Lamar threw down the gauntlet with this video for the lead-single from the superstar's DAMN. album and took his visual ambitions to the next plateau. Directed by Dave Meyers and The Little Homies, the video -- which commences with Lamar clad in a cope and presenting himself as the pope of Compton -- finds the rapper firing C-Notes out of a money gun, frequenting a beauty salon, and playing to the song's lyrics. Whether it be showing off his 'left stroke' with the swing of a golf club, or reenacting pivotal moments in pop culture and religion, Lamar puts forth one of his most captivating artistic statements.
Solange Knowles is the visionary behind this accompanying piece for SZA's breakout single from her Ctrl album, which matches the seductive with the elegant. Dancing on a balcony of an ivory tower, a parking garage, and garden; SZA dives into her performance art with unbridled passion, gliding across each setting with the nimble grace of a ballerina.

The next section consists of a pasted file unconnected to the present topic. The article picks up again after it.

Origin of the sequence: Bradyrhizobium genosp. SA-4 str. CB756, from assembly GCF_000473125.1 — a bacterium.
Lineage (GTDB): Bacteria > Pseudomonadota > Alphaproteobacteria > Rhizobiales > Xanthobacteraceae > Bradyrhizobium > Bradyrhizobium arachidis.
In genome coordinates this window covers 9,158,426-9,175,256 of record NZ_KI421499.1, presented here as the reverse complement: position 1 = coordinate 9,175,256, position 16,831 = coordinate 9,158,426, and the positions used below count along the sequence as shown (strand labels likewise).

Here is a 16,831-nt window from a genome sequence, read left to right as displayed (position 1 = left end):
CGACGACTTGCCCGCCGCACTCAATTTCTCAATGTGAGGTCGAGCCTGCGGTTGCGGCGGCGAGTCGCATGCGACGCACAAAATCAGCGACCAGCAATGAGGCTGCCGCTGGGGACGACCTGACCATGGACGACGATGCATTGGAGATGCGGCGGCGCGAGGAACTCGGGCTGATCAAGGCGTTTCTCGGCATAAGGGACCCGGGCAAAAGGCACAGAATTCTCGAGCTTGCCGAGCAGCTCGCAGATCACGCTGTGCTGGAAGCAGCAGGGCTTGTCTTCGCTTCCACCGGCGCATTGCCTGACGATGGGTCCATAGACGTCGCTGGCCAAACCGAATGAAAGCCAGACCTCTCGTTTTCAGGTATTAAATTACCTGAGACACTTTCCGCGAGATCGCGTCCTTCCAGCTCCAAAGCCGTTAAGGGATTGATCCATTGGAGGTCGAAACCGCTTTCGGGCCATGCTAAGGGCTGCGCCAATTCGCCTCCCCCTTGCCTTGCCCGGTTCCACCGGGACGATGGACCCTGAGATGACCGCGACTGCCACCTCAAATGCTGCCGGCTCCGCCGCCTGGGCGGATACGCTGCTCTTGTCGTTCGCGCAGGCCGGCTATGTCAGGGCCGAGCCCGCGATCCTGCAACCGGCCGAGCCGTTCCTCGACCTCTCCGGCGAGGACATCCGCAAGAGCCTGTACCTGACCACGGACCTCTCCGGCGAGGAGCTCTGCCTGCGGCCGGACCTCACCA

Pandemonium runs rampant as Jay Rock, Kendrick and Future flex their corporate ties in this rambunctious short, which was directed by Dave Free and Jack Begert. Opening with Lamar and Rock reporting live from the comfort of a palm tree, the visual places the TDE brethren and Future atop various skyscrapers throughout the city, as Free and Begert toy with the camera angles. However, the video's most memorable scenes involve Lamar, who assumes the role of gun-toting madman who's directing traffic with the twirl of a hand, while creating chaos and anarchy.